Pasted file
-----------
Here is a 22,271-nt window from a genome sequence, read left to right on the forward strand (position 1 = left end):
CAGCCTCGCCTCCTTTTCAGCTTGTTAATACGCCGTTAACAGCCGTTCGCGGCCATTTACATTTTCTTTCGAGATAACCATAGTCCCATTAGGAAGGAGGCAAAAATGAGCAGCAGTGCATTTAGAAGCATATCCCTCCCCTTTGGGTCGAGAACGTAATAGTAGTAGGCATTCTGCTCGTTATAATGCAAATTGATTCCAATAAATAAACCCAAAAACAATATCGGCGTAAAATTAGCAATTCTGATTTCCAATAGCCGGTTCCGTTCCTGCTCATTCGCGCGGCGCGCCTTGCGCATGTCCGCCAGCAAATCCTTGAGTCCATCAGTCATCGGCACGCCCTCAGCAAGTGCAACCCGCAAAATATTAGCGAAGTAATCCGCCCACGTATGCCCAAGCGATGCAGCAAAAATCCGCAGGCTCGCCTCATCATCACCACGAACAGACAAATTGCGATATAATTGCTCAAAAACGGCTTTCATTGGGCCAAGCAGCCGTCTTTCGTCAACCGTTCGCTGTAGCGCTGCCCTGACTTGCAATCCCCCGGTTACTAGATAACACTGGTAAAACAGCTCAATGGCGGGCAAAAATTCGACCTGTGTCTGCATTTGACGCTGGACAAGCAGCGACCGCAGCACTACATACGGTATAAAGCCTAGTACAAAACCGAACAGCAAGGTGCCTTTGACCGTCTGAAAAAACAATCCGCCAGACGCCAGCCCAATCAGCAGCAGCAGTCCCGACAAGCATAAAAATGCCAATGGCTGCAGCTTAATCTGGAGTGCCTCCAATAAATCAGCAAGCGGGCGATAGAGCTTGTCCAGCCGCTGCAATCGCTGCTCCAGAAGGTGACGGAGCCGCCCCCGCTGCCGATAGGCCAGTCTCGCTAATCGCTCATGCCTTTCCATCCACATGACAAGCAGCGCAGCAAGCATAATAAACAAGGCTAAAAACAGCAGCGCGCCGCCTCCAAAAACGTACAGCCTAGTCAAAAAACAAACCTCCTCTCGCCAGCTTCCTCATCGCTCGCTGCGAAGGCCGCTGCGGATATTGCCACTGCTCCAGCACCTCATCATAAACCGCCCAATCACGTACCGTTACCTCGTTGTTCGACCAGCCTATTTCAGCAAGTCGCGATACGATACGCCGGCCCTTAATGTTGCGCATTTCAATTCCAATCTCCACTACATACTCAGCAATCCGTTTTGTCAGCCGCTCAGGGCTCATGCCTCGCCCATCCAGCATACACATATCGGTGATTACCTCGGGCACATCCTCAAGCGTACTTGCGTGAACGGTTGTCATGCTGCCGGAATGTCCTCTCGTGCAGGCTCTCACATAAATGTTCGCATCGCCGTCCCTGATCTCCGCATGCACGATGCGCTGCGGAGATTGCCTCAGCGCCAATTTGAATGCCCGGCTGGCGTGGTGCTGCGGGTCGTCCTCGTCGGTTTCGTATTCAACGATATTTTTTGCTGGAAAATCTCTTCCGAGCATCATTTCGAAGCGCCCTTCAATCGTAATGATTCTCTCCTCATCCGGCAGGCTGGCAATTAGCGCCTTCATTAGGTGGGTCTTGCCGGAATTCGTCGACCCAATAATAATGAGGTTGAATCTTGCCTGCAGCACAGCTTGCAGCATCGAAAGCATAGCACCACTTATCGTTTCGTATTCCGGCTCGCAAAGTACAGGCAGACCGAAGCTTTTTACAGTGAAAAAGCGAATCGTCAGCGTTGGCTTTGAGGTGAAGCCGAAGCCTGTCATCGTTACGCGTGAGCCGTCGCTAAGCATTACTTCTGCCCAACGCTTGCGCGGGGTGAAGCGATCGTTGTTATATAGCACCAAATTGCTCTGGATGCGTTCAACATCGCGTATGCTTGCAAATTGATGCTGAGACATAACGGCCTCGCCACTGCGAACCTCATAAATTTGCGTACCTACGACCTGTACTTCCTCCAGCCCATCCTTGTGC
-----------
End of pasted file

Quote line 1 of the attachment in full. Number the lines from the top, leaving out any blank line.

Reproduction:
Here is a 22,271-nt window from a genome sequence, read left to right on the forward strand (position 1 = left end):